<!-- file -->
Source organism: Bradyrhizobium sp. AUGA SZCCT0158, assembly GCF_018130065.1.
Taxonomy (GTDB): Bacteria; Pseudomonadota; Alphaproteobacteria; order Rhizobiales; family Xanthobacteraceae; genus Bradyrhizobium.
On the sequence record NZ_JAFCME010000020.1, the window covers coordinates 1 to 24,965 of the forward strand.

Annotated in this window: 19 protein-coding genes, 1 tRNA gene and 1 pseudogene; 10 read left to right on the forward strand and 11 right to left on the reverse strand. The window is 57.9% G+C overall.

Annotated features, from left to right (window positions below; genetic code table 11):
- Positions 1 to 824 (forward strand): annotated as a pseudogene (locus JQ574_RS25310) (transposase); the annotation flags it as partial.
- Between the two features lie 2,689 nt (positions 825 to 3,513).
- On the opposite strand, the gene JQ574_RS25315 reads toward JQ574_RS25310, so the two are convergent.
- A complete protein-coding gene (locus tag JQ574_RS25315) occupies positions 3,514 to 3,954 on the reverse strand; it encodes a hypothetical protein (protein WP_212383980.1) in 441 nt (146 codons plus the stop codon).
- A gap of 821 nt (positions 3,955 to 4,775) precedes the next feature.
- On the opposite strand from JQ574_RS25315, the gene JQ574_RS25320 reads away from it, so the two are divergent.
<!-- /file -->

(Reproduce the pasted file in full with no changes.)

Source organism: Bradyrhizobium sp. AUGA SZCCT0158, assembly GCF_018130065.1.
Taxonomy (GTDB): Bacteria; Pseudomonadota; Alphaproteobacteria; order Rhizobiales; family Xanthobacteraceae; genus Bradyrhizobium.
On the sequence record NZ_JAFCME010000020.1, the window covers coordinates 1 to 24,965 of the forward strand.

Annotated in this window: 19 protein-coding genes, 1 tRNA gene and 1 pseudogene; 10 read left to right on the forward strand and 11 right to left on the reverse strand. The window is 57.9% G+C overall.

Annotated features, from left to right (window positions below; genetic code table 11):
- Positions 1 to 824 (forward strand): annotated as a pseudogene (locus JQ574_RS25310) (transposase); the annotation flags it as partial.
- Between the two features lie 2,689 nt (positions 825 to 3,513).
- On the opposite strand, the gene JQ574_RS25315 reads toward JQ574_RS25310, so the two are convergent.
- A complete protein-coding gene (locus tag JQ574_RS25315) occupies positions 3,514 to 3,954 on the reverse strand; it encodes a hypothetical protein (protein WP_212383980.1) in 441 nt (146 codons plus the stop codon).
- A gap of 821 nt (positions 3,955 to 4,775) precedes the next feature.
- On the opposite strand from JQ574_RS25315, the gene JQ574_RS25320 reads away from it, so the two are divergent.